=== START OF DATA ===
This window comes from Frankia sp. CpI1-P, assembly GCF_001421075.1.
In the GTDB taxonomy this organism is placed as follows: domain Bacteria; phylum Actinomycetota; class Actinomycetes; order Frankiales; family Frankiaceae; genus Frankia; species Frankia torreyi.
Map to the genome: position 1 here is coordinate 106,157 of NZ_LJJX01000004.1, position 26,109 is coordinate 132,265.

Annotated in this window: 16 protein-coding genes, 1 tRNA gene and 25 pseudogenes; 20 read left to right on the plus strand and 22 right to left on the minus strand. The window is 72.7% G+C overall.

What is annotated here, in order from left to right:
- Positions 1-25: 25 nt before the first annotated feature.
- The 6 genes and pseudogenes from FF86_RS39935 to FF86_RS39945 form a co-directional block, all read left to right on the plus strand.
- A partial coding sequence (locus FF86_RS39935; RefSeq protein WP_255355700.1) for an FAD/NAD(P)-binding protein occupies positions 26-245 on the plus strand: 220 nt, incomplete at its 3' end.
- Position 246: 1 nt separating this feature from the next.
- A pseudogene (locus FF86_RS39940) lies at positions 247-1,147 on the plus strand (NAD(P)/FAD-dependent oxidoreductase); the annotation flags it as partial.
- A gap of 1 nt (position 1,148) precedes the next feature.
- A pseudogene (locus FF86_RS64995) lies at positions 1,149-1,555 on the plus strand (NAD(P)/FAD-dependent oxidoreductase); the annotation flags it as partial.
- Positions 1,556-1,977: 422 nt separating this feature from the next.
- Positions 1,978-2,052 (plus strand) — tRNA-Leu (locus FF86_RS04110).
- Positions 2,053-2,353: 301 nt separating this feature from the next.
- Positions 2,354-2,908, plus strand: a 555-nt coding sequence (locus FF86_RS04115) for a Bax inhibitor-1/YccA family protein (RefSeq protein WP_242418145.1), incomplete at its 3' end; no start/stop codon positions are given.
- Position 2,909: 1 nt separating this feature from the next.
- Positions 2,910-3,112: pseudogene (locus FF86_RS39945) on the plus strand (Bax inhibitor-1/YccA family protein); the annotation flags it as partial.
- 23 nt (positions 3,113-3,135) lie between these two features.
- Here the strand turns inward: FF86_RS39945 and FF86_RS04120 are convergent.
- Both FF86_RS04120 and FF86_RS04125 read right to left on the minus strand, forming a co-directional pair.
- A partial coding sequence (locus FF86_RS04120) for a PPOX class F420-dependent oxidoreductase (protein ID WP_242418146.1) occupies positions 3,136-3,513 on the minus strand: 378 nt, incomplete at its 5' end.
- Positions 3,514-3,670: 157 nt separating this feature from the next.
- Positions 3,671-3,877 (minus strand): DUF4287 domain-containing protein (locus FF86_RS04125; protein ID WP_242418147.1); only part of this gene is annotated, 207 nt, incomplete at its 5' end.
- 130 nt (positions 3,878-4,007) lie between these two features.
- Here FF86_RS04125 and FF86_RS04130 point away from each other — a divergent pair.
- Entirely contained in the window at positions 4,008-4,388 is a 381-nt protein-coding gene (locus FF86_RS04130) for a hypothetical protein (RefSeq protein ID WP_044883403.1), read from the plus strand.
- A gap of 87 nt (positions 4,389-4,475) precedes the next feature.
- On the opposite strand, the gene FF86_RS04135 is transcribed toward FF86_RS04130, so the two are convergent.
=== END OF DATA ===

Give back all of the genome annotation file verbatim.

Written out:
This window comes from Frankia sp. CpI1-P, assembly GCF_001421075.1.
In the GTDB taxonomy this organism is placed as follows: domain Bacteria; phylum Actinomycetota; class Actinomycetes; order Frankiales; family Frankiaceae; genus Frankia; species Frankia torreyi.
Map to the genome: position 1 here is coordinate 106,157 of NZ_LJJX01000004.1, position 26,109 is coordinate 132,265.

Annotated in this window: 16 protein-coding genes, 1 tRNA gene and 25 pseudogenes; 20 read left to right on the plus strand and 22 right to left on the minus strand. The window is 72.7% G+C overall.

What is annotated here, in order from left to right:
- Positions 1-25: 25 nt before the first annotated feature.
- The 6 genes and pseudogenes from FF86_RS39935 to FF86_RS39945 form a co-directional block, all read left to right on the plus strand.
- A partial coding sequence (locus FF86_RS39935; RefSeq protein WP_255355700.1) for an FAD/NAD(P)-binding protein occupies positions 26-245 on the plus strand: 220 nt, incomplete at its 3' end.
- Position 246: 1 nt separating this feature from the next.
- A pseudogene (locus FF86_RS39940) lies at positions 247-1,147 on the plus strand (NAD(P)/FAD-dependent oxidoreductase); the annotation flags it as partial.
- A gap of 1 nt (position 1,148) precedes the next feature.
- A pseudogene (locus FF86_RS64995) lies at positions 1,149-1,555 on the plus strand (NAD(P)/FAD-dependent oxidoreductase); the annotation flags it as partial.
- Positions 1,556-1,977: 422 nt separating this feature from the next.
- Positions 1,978-2,052 (plus strand) — tRNA-Leu (locus FF86_RS04110).
- Positions 2,053-2,353: 301 nt separating this feature from the next.
- Positions 2,354-2,908, plus strand: a 555-nt coding sequence (locus FF86_RS04115) for a Bax inhibitor-1/YccA family protein (RefSeq protein WP_242418145.1), incomplete at its 3' end; no start/stop codon positions are given.
- Position 2,909: 1 nt separating this feature from the next.
- Positions 2,910-3,112: pseudogene (locus FF86_RS39945) on the plus strand (Bax inhibitor-1/YccA family protein); the annotation flags it as partial.
- 23 nt (positions 3,113-3,135) lie between these two features.
- Here the strand turns inward: FF86_RS39945 and FF86_RS04120 are convergent.
- Both FF86_RS04120 and FF86_RS04125 read right to left on the minus strand, forming a co-directional pair.
- A partial coding sequence (locus FF86_RS04120) for a PPOX class F420-dependent oxidoreductase (protein ID WP_242418146.1) occupies positions 3,136-3,513 on the minus strand: 378 nt, incomplete at its 5' end.
- Positions 3,514-3,670: 157 nt separating this feature from the next.
- Positions 3,671-3,877 (minus strand): DUF4287 domain-containing protein (locus FF86_RS04125; protein ID WP_242418147.1); only part of this gene is annotated, 207 nt, incomplete at its 5' end.
- 130 nt (positions 3,878-4,007) lie between these two features.
- Here FF86_RS04125 and FF86_RS04130 point away from each other — a divergent pair.
- Entirely contained in the window at positions 4,008-4,388 is a 381-nt protein-coding gene (locus FF86_RS04130) for a hypothetical protein (RefSeq protein ID WP_044883403.1), read from the plus strand.
- A gap of 87 nt (positions 4,389-4,475) precedes the next feature.
- On the opposite strand, the gene FF86_RS04135 is transcribed toward FF86_RS04130, so the two are convergent.